Branchiostegalmembrane Function How does the cell work

Galvanic cells - principle

What are galvanic cells

In everyday use, a galvanic cell is understood to be the combination of two half-cells (for metals: redox pairs) that are in an electrolyte solution. The electrodes can use a common electrolyte, different electrolytes (one per half-cell) or a connection (ion conductor) with another electrolyte.

Due to their structure, galvanic cells are (mobile) electrical DC voltage sources. So they “supply” us with electrical energy. Without galvanic cells (batteries, rechargeable batteries), everyday life could no longer be imagined (e.g. for operating cell phones).

The simplest combination of a galvanic cell is when two metal rods are immersed in a common electrolyte solution. A simple galvanic cell is a combination of two half-cells, each half-cell consisting of a metal (rod) that is immersed in a metal salt solution of the same metal (e.g. zinc rod in zinc sulfate solution).

Principle of a galvanic cell

The principle of a galvanic cell is based on the fact that different metals have different tendencies to release electrons (electron pressure or the tendency to dissolve). The potential (difference) of a galvanic cell is greater, the more different the individual elements are in their endeavors to emit or absorb electrons.

If you were to immerse two metal rods in an electrolyte solution, a potential would develop (electrochemical double layer). An equilibrium is soon established between the two phases of the electrode (metal rod / electrolyte solution). The metal rod releases metal ions into the electrolyte solution, the electrons remain on the metal rod. From the electrolyte solution (enriched by the metal ions), metal ions are again transferred to the metal rod and discharged there (=> equilibrium). If you now connect both electrodes to each other via an electrical conductor, the electrons can be transferred from one metal rod to the other metal rod. Therefore, this electrode reaction continues until the electrode has dissolved (at least in theory). This is the reason why the individual half cells in a galvanic cell are also spatially separated from one another.

The two electrodes in a galvanic cell are now connected by an electrical conductor. We would now measure a potential difference, but only a short-term flow of current. This will now be explained using a zinc / copper cell. One half-cell consists of a zinc rod and a solution of zinc sulfate, the other half-cell consists of a copper rod in a solution of copper sulfate solution. Both metal rods are conductively connected to one another. Since zinc is less noble than copper, the electron pressure / tendency of zinc to dissolve is greater. This means that the number of zinc ions in the zinc / zinc sulfate half-cell is greater than the number of copper ions in the copper / copper sulfate solution.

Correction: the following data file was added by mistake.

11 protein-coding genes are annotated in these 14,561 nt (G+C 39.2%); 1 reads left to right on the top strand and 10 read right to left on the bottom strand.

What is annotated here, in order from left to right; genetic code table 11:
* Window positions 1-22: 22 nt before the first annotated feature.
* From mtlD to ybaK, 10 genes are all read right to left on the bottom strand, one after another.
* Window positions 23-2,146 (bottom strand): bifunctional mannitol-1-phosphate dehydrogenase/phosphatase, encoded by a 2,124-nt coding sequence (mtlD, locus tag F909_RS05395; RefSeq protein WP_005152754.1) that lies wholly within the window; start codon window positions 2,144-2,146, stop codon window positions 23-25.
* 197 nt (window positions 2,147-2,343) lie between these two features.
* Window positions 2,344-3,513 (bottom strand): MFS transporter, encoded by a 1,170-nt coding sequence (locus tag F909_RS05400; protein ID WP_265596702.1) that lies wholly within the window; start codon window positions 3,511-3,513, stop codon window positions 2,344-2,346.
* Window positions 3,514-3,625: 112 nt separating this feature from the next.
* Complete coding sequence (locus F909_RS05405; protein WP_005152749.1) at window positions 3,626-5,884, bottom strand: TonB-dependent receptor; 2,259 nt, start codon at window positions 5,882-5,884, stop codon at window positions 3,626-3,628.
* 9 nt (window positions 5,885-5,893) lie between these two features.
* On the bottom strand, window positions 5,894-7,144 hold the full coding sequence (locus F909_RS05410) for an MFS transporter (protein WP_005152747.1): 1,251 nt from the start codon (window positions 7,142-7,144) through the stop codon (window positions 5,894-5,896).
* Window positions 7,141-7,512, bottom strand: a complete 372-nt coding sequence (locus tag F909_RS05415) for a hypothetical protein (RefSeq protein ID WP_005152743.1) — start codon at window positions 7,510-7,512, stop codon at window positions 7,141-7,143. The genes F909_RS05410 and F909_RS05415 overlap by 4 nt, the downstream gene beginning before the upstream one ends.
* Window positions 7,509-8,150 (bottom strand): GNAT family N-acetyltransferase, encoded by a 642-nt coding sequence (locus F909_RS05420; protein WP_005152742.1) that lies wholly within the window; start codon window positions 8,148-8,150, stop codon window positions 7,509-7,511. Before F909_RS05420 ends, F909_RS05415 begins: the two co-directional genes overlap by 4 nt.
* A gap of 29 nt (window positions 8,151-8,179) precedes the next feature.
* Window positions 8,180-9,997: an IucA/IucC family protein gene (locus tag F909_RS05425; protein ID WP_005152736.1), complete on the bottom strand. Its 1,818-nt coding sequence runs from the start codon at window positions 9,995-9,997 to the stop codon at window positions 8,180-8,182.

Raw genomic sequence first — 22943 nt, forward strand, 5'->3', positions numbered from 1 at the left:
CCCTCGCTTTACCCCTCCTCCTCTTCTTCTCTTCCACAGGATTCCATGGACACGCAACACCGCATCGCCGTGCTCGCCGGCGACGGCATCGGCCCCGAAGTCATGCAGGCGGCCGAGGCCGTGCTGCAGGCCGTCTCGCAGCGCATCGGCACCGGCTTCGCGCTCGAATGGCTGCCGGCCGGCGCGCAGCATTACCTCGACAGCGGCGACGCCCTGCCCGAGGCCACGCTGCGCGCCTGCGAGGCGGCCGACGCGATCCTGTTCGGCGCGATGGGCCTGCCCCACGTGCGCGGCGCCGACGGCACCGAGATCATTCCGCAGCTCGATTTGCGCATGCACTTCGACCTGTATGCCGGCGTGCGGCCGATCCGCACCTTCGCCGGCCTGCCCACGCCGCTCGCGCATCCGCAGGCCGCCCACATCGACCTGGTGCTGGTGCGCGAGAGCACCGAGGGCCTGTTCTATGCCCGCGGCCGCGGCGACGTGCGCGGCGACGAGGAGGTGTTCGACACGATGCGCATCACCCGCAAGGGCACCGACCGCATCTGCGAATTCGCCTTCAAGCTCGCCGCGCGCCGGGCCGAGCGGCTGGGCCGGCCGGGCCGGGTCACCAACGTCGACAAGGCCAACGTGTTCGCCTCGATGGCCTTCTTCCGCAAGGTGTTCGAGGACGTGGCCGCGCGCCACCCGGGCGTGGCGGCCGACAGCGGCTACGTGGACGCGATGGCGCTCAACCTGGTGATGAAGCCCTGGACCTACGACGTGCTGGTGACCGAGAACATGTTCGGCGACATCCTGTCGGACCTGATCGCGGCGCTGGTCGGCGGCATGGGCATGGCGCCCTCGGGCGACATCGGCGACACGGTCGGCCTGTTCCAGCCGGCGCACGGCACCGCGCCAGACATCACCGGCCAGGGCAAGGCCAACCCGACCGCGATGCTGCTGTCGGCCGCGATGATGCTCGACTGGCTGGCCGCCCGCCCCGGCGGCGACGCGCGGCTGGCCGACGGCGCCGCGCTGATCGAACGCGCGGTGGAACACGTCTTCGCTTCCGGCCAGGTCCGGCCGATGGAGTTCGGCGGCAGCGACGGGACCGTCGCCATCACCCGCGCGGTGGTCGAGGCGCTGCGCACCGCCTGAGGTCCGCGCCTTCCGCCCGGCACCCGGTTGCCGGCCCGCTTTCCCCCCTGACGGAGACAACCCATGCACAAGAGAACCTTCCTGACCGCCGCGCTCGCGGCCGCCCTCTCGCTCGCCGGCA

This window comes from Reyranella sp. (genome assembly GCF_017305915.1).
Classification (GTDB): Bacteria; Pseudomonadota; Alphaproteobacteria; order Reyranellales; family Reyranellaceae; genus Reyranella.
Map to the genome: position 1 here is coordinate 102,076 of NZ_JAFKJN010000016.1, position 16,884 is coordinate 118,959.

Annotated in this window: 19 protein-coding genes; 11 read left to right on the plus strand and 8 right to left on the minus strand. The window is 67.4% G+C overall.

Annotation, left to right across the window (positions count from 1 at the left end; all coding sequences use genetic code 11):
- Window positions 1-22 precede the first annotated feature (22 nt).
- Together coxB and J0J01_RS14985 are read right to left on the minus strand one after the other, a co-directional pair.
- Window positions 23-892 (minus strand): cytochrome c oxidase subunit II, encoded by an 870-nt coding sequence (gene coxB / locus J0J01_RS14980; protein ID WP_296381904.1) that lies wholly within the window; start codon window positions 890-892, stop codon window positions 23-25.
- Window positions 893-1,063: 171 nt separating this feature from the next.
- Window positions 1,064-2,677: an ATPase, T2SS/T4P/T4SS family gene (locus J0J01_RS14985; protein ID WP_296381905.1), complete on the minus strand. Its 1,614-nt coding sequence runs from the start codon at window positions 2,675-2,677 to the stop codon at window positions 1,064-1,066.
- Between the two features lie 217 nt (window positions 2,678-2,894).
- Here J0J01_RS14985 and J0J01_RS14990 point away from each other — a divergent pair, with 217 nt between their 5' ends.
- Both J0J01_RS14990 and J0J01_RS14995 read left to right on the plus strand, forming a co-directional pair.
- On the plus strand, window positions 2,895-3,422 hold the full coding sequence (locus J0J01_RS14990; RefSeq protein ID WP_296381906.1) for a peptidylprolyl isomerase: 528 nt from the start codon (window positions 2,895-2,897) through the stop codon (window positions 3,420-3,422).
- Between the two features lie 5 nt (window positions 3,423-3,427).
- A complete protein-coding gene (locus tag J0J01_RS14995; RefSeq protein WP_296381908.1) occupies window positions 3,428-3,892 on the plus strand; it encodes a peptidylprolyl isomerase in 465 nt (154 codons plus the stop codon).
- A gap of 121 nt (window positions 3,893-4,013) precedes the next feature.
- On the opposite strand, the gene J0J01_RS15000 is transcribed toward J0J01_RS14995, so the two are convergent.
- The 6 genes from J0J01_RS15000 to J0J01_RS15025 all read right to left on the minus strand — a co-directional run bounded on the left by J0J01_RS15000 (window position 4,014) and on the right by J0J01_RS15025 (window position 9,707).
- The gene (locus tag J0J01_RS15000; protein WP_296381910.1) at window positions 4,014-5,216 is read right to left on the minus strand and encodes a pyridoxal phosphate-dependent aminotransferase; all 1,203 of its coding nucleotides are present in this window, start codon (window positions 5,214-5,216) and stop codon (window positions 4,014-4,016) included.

Due to the increasing concentration of zinc ions in the zinc sulfate solution, this solution has a strong positive charge. Due to the Coulomb interactions, it becomes more and more difficult for further zinc ions (from the zinc rod to release electrons) to go into solution (positively charged particles repel each other). Therefore, the individual half-cells, which are spatially separated from one another, are connected via a so-called salt bridge (also known as an ion bridge). It is an electrolyte that connects the two electrode spaces with one another. This salt bridge causes an ion exchange to take place between the two electrode spaces. This prevents the electrolyte solution in an electrode chamber from being overcharged and inhibiting the reactions.

Short notation of a galvanic cell
A galvanic cell consists of two half-cells (two electrode spaces) that are separated from one another by a salt bridge or a membrane (diaphragm). In the abbreviated form, the salt bridge is represented by the double vertical line II. To the right and left of this double line, the two half-cells of the galvanic cell are shown in brackets. As a rule, the so-called anode half-cell is usually written to the left of the double line.

Types of galvanic cells

    • Primary cells: also known as batteries. The cell can be discharged once. The discharge is irreversible and can no longer be charged electrically. This is because the redox reactions are irreversible, since when the galvanic element is “operating”, the substances that supply the electrical energy (“electrons”) are consumed. In the Daniell element, for example, the zinc (metal) dissolves through the electrode reactions.
    • Secondary cells: also known as a battery. The cell can be recharged after a discharge. The chemical processes in the cell are reversible. The "redox reactions" that take place in the electrode spaces during discharge can be reversed when electrical energy is supplied (= charging the cell), i.e. the discharge reaction now runs in the opposite direction (= electrolysis)
  • Tertiary cells: In this cell type, the chemical energy carrier is not stored in the cell, but made continuously available from outside the cell.

The combination of two identical metals (same normal potential) in the same but differently concentrated ion solution also results in a galvanic cell (Nernst equation). The electrode with the lower concentration has the lower potential and is therefore the negative pole of the cell. This galvanic cell is also known as the concentration element